The homes that fell into a pile of wreckage that wet, stormy winter were slowly repaired and rebuilt over time. People who had lost everything were able to create a new life after their losses. Just as physical, emotional, and community reconstruction occurred in California, the same thing can happen in every human soul. Sorting through the rubble of pain and anguish is nothing new to the God of heaven who created you and who knows exactly where you are in life right now. Nothing is beyond repair with our consistent rock of strength, the Lord Jesus Christ.

This truth is clearly defined in one of the grandest chapters of the Bible. Chapter 1 of the book of Psalms thoroughly addresses the truth of an unshakable life. Those new to the Psalms will find the book very candid and comforting, as it offers vivid, emotionally infused realities about the human pilgrimage. In it we find a picture of people who traveled life’s uncharted landscapes and encountered aggravating assaults, extreme injustice, unfair and unending irritations, and horrible circumstances. Some of the Psalms are loaded with intense emotion—expressions of explosive and seething anger, heated revenge, burning disgust, and total loss of hope are combined with passages that are intensely worshipful, peaceful, empowering, and in awe of God. The late Ray Stedman wrote, “There is no book like the Psalms to meet the need of the heart when it is discouraged and defeated, or when it is elated and encouraged. . . . The Psalms are helpful simply because they teach us how to find our way through many types of problems.”1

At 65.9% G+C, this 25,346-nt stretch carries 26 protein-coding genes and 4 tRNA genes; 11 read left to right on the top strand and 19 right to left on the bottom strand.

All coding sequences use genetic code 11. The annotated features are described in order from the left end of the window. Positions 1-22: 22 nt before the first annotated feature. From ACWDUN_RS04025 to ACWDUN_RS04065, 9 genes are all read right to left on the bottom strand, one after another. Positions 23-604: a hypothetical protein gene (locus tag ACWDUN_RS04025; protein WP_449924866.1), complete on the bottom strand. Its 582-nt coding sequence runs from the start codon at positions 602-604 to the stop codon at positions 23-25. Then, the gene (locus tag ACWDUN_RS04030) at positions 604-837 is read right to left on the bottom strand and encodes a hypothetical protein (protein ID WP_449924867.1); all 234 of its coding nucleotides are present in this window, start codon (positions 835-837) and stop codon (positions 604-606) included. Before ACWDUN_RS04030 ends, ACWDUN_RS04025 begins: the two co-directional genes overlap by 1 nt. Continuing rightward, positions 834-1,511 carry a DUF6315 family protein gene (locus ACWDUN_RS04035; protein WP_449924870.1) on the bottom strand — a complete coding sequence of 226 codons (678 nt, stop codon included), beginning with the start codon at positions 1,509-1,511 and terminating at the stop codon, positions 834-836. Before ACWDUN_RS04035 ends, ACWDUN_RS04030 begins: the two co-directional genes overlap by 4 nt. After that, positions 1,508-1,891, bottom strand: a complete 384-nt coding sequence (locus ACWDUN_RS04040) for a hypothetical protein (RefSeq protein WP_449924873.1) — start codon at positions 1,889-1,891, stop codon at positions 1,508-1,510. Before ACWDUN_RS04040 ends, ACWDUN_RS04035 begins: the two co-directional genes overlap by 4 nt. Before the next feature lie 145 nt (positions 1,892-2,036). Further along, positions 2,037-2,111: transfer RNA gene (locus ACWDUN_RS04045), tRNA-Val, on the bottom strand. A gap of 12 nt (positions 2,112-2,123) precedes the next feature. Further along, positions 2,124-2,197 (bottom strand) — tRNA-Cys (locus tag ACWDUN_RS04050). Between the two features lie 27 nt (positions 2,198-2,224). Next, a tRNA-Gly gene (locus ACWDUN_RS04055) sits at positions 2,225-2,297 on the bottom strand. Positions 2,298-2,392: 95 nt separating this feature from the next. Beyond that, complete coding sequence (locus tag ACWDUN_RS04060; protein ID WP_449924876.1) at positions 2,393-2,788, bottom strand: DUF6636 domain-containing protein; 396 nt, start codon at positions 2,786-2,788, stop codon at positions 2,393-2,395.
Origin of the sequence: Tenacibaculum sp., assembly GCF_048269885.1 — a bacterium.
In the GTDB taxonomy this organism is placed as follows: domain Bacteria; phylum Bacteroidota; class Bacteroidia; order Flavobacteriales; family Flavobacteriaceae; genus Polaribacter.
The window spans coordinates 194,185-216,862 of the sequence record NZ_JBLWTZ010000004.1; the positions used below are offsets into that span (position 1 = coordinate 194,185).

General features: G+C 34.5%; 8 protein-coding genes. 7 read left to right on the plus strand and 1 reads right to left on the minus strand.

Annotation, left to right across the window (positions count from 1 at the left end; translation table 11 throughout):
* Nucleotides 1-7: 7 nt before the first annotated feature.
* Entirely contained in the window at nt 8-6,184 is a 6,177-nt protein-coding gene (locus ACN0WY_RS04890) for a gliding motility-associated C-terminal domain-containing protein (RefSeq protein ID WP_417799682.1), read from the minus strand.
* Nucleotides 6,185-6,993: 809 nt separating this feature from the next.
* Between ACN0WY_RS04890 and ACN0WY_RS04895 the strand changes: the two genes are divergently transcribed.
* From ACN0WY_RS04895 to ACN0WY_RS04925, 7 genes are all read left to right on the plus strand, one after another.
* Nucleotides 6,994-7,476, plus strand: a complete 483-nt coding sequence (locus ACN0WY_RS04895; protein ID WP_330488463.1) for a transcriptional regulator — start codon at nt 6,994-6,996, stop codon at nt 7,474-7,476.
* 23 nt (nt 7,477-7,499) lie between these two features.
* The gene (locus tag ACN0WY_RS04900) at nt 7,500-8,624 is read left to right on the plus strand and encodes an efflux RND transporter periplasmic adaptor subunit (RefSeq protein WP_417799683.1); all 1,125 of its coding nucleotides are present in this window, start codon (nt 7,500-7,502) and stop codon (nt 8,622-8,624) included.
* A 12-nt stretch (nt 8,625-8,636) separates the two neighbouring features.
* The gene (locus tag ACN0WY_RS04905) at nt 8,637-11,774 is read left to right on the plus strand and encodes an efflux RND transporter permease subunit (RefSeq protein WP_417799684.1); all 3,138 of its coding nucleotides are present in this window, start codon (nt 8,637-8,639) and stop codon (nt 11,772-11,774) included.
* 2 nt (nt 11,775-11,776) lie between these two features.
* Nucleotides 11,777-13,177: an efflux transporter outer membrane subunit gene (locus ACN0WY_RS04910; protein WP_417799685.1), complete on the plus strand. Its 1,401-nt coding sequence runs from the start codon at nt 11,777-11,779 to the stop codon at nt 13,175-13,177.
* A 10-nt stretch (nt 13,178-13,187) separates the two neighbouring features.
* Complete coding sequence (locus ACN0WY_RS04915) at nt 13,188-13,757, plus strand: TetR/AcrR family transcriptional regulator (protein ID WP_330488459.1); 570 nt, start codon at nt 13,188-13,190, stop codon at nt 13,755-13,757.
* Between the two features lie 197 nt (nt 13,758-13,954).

The book of Psalms is not directly focused on “doing life better,” although that happens for those who integrate the wisdom it offers. Psalms is a meditative book about those seeking steady ground while slipping and sliding down the unreliable and tremulous hillsides of life. The great gift of the Psalms offered to any reader is a direct and unabashed honesty about life’s challenges, combined with the timeless truths and words of wisdom. It is not surprising then, that this book about life and reality begins with the theme of where one may enjoy happiness and contentment throughout life.

How blessed is the man who does not walk in the counsel of the wicked,
Nor stand in the path of sinners,
Nor sit in the seat of scoffers!
But his delight is in the law of the LORD,
And in His law he meditates day and night.
He will be like a tree firmly planted by streams of water,
Which yields its fruit in its season
And its leaf does not wither;
And in whatever he does, he prospers. (Psalm 1:1-3)